ABC of Enterprise Impact | ABC at Outcome Level ABC classification begins at the granular level of individual outcomes experienced by stakeholders, using data to describe those outcomes across the five dimensions of impact.
An enterprise can classify an outcome experienced as Acting to Avoid Harm, Benefiting Stakeholders, or Contributing to Solutions based on data across the data categories that underpin the five dimensions of impact. Outcomes can be classified prospectively based on goals, or retrospectively based on performance.
Note that organizations might be contributing to positive and negative outcomes for the same group of people simultaneously, hence the importance of disaggregating by demographic characteristics to identify these differences and manage them accordingly.
ABC at Outcome Level
For simplicity, the ‘ABC’ of impact is referred to as a form of impact classification. However, “Benefiting stakeholders” is technically an outcome classification, as it is based on a level of performance rather than a change in performance and does not require causation.
“Act to avoid harm” and “Contribute to solutions” are both impact classifications, since they require change over time that is caused by the enterprise. They differ with regard to whether the original below-threshold outcome was originally caused by the enterprise itself (“Act to avoid harm”) or not (“Contribute to Solutions”), and whether the outcome has crossed the threshold into the sustainable range, or is expected to do so during the period for which goals are being set.
Assessing individual impacts as A, B or C
Organizations can assess progress towards these objectives by putting sustainability performance information in context. This information informs the management decisions organizations – and their investors – make.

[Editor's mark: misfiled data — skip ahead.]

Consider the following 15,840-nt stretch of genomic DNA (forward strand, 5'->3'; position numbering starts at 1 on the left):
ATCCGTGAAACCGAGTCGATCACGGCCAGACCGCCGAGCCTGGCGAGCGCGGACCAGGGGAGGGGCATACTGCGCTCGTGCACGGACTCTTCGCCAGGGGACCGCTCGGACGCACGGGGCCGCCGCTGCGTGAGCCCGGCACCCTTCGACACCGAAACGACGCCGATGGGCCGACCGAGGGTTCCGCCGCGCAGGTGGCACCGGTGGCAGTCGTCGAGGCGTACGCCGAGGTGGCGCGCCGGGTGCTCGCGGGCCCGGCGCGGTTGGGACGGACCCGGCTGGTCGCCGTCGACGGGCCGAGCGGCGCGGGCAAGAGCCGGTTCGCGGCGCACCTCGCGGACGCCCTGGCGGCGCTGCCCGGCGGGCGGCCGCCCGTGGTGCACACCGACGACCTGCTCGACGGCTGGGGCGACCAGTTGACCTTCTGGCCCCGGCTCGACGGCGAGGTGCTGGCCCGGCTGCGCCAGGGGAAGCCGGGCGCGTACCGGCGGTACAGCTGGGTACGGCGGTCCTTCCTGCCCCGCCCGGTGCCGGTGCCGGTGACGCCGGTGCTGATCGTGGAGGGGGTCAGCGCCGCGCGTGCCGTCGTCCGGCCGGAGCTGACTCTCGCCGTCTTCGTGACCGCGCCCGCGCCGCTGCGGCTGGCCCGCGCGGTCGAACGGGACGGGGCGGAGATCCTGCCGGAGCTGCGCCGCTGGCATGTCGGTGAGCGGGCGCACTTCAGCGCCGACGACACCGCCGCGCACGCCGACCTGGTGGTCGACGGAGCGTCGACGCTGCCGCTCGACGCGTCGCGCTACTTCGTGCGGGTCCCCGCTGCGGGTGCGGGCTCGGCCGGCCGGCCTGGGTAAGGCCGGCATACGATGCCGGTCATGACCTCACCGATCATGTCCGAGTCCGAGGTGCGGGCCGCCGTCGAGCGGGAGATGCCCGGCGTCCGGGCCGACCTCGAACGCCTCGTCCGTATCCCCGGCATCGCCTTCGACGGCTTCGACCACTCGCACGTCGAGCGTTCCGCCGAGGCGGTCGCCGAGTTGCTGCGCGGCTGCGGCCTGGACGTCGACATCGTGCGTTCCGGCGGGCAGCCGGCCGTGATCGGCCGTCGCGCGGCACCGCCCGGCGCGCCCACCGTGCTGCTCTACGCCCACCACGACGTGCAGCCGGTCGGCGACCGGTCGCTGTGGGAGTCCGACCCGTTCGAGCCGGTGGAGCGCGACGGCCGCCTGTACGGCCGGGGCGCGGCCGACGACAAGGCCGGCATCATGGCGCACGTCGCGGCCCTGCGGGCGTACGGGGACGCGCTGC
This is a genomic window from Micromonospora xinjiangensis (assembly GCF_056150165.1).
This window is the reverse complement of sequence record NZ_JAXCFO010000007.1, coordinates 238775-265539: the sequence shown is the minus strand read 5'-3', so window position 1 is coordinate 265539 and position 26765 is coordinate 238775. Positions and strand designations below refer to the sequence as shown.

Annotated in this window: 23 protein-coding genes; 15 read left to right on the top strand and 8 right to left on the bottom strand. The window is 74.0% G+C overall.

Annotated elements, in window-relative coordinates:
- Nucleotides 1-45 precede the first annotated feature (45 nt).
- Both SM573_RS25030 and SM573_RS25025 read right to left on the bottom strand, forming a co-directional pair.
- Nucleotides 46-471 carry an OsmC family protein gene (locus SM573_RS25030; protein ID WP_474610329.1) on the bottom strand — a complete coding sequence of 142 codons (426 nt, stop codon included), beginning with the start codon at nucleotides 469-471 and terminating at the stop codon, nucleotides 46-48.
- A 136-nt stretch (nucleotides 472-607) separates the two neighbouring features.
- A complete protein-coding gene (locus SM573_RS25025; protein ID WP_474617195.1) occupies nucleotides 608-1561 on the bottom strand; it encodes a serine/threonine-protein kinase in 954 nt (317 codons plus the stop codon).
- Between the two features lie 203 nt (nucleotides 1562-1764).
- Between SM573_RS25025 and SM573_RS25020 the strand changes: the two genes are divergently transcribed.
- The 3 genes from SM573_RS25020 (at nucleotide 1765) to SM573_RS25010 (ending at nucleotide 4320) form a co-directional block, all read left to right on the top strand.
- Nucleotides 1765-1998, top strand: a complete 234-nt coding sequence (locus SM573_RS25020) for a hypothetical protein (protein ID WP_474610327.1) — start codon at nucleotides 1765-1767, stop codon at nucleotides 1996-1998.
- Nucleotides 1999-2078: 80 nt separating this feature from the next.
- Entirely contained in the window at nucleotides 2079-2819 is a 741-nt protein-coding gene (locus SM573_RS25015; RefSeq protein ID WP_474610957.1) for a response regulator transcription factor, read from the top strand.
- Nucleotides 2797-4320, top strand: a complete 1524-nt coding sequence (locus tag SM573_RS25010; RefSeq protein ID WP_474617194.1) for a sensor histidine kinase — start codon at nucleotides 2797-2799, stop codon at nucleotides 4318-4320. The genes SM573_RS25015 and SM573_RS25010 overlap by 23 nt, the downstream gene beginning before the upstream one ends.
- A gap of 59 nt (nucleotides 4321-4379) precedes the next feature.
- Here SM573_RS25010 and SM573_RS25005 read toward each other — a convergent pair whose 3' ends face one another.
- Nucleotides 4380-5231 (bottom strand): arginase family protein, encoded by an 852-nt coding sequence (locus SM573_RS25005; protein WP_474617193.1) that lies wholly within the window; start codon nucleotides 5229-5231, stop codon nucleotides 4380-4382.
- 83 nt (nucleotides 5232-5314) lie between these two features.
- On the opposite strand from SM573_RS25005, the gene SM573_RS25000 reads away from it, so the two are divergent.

Act to reduce harm: the partial reduction (or absence) of an unsustainable outcome caused by the organization, to a level that is still nevertheless below the sustainable threshold.
Assessing whether an impact is an ‘A’ at a minimum requires the:
- outcome level;
- baseline outcome level, enabling assessment of the change in outcome over time;3 and
- the societal or ecological threshold.
This data may be disaggregated by stakeholder characteristics/geography if relevant to explore if different impacts are occurring for different groups.
Benefit stakeholders: a sustainable outcome is created or maintained by the organization.
Assessing whether an impact is a B at a minimum requires the:
- outcome level; and
- societal or ecological threshold.
Contribute to Solutions: a sustainable outcome caused by an organization for people or the natural environment who were previously experiencing negative outcomes not caused by the organization (e.g. caused by market failure or policy failure).
Assessing whether an impact is a C will often require the:
- outcome level;
- baseline outcome level, enabling assessment of the change in outcome over time;
- societal or ecological threshold;
- outcome counterfactual, to assess whether the people/natural environment would likely be experiencing an unsustainable outcome in the absence of the organization
- number of people affected; and
- stakeholder characteristics/geography of the group experiencing the outcome, if relevant to the type of need being met.
The EU Taxonomy
The EU taxonomy is a classification methodology that uses this same logic. The EU has a policy objective of achieving net-zero emissions by 2050 and so the taxonomy lays out thresholds for economic activities which are significant contributors to global warming and climate change to help organizations assess whether they are sustainable (B) or unsustainable (A) on this sustainability topic.